Egg drops involve taking a raw egg, dropping it from a certain height, and cushioning or parachuting it in some way to avoid breakage. Students will make predictions, then use trial and error to test their predictions. Egg drops usually start at a height of one story, but when students find a cushioning agent that works with a one-story drop, they may want to try it again from a height of two or even three stories. There are several different ways to cushion the egg: the traditional egg drop, the bungee or parachute egg drop, or the naked egg drop.
Egg drop activities are an engaging way to introduce kindergarten through eighth grade students to physics concepts. They promote inquiry, critical thinking, interest in science and teamwork. Since there are different types of egg drops, be sure to research them to and chose the one that works best for you. Or, create a school-wide Egg Drop Day and give each type of egg drop a try.
Traditional Egg Drop
The traditional egg drop involves surrounding an egg surrounded with cushioning material. It is placed inside a container, such as an empty milk carton, then dropped. Traditional ideas for cushioning materials include puffed rice cereal, white bread, feathers or liquids; however, it is important that students generate ideas for the material on their own. Students should make predictions, experiment with different materials, discuss the results, then form conclusions based on the outcome.
Bungee or Parachute Egg Drop
The bungee or parachute drop involves attaching something to the egg to break the fall. For the bungee drop, students create bungee cords out of rubber bands and attach them to eggs. The eggs are then dropped from a high place into a tub of water. For the parachute drop, students construct homemade parachutes of differing sizes and made of differing materials and attach them to the eggs, then drop them to the ground. Students can form conclusions based on the length of the bungee cords and size and material of the parachutes.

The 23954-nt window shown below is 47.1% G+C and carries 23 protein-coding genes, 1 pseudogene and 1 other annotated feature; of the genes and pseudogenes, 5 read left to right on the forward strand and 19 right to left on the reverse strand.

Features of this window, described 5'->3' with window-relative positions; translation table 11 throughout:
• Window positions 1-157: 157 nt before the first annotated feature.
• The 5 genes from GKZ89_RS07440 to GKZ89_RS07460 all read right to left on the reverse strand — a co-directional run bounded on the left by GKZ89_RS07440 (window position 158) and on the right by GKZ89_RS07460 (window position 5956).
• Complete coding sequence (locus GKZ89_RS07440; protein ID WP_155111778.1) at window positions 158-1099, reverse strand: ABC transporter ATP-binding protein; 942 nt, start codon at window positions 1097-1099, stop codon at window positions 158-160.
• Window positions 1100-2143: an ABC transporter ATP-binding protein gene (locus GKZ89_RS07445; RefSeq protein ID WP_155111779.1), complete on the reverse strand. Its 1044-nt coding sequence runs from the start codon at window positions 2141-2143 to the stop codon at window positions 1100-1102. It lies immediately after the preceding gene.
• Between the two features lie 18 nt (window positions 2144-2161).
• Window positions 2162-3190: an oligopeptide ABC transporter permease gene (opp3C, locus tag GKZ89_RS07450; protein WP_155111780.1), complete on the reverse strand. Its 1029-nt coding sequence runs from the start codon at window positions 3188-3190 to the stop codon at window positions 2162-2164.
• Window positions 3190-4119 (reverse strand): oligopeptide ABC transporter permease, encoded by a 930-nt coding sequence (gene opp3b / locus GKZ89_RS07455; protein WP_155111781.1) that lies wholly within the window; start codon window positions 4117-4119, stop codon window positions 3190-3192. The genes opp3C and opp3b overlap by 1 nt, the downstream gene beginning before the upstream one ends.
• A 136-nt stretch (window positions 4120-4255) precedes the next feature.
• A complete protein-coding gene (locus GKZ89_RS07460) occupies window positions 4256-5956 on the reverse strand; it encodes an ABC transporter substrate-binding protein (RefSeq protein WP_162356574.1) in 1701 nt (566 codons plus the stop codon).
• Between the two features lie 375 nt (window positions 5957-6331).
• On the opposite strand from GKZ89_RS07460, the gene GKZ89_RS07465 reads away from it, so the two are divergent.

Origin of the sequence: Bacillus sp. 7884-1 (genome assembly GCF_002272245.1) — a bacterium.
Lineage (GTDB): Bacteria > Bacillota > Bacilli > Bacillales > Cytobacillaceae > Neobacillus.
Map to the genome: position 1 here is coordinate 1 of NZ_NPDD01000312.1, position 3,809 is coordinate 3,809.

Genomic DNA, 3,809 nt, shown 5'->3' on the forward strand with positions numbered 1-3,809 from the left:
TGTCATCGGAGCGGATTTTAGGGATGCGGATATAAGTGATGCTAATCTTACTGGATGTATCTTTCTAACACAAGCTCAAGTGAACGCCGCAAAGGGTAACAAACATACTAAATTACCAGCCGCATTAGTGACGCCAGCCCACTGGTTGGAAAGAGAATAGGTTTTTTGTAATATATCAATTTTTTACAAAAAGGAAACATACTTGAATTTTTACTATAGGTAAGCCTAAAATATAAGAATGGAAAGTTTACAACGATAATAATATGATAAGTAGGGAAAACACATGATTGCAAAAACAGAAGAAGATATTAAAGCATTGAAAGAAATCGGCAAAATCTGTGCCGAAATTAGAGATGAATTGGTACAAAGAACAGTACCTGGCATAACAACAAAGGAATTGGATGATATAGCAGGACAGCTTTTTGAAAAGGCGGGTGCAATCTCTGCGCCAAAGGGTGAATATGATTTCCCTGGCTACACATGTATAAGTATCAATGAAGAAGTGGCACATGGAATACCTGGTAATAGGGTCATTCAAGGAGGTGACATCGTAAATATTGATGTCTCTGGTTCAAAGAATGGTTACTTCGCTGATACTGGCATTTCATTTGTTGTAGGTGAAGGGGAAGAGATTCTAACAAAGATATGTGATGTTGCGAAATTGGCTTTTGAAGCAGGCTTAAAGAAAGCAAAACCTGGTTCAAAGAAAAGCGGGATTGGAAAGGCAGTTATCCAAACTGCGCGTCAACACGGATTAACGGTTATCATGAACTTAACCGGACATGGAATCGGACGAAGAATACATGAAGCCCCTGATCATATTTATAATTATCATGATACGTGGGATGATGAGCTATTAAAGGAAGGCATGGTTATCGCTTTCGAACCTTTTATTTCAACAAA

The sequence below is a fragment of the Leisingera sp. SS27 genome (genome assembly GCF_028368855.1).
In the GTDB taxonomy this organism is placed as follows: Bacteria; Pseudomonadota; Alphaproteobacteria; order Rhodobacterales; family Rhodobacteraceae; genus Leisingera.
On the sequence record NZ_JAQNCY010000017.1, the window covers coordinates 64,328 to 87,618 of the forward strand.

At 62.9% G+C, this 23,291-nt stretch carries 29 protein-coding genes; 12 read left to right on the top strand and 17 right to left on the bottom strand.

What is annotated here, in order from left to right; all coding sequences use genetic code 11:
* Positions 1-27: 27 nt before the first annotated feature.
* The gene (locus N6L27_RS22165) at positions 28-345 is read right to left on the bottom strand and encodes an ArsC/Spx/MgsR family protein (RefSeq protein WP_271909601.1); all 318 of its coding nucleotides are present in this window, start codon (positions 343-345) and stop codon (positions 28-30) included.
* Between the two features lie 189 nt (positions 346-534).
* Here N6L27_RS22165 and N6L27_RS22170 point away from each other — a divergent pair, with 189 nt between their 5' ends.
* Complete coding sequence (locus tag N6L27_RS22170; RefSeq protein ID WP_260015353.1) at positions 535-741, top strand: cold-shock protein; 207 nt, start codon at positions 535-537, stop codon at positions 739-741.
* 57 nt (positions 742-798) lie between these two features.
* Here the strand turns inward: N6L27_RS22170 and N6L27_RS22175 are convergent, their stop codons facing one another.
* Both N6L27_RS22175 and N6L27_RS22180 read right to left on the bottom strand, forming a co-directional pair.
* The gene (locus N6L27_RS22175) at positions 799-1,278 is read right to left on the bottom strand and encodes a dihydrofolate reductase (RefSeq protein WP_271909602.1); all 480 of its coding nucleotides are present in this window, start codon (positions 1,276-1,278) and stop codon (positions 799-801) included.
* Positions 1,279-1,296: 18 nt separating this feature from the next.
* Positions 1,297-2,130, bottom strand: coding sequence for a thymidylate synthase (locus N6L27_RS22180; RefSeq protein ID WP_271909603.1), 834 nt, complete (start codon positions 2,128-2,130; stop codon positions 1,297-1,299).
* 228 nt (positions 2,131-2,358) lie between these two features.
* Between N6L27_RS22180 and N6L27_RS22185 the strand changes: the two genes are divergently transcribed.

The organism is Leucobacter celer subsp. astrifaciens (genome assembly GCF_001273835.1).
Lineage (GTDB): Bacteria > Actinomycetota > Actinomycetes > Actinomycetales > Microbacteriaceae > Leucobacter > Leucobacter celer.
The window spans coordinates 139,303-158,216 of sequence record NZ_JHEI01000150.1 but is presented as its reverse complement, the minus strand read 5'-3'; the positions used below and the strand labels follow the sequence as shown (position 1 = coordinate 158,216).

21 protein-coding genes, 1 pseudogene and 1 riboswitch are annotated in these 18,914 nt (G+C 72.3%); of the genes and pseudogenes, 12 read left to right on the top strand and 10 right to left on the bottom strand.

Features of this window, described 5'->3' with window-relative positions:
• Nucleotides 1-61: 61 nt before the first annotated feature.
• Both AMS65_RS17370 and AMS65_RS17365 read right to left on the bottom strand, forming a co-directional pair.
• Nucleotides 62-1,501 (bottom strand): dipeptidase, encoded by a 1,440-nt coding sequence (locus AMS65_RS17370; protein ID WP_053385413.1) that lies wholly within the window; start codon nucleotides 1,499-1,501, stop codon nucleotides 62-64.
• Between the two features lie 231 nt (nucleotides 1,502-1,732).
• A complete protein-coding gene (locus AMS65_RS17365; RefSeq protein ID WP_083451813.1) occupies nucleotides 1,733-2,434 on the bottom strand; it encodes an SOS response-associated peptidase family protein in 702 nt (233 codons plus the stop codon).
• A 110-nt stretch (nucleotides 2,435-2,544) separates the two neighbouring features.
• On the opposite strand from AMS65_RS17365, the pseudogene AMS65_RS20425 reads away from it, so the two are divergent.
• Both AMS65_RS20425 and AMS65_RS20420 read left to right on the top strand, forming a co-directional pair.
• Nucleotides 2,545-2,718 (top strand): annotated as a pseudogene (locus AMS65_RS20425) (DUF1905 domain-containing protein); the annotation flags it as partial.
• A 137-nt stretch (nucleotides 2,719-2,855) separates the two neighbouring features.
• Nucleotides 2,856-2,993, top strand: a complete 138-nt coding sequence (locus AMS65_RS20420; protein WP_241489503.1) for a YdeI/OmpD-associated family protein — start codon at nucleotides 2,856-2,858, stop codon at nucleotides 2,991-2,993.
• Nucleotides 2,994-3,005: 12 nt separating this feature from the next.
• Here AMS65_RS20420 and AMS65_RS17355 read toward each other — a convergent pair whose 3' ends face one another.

Naked Egg Drop
The naked egg drop involves an unprotected egg which is dropped onto a landing structure designed by the students. Divide students into small groups of three to four. Provide materials for building a structure such as wood craft sticks and rubber bands; and cushioning materials such as bubble wrap and feathers. Give the students a set amount of time — such as 30 minutes — to plan and build their structures. Allow each team to test their landing structure under the same conditions such as height and wind speed. Continue to drop the eggs from higher heights until only one team remains with an unbroken egg. Discuss the aspects of the winning landing structure that enabled it to best cushion the egg.
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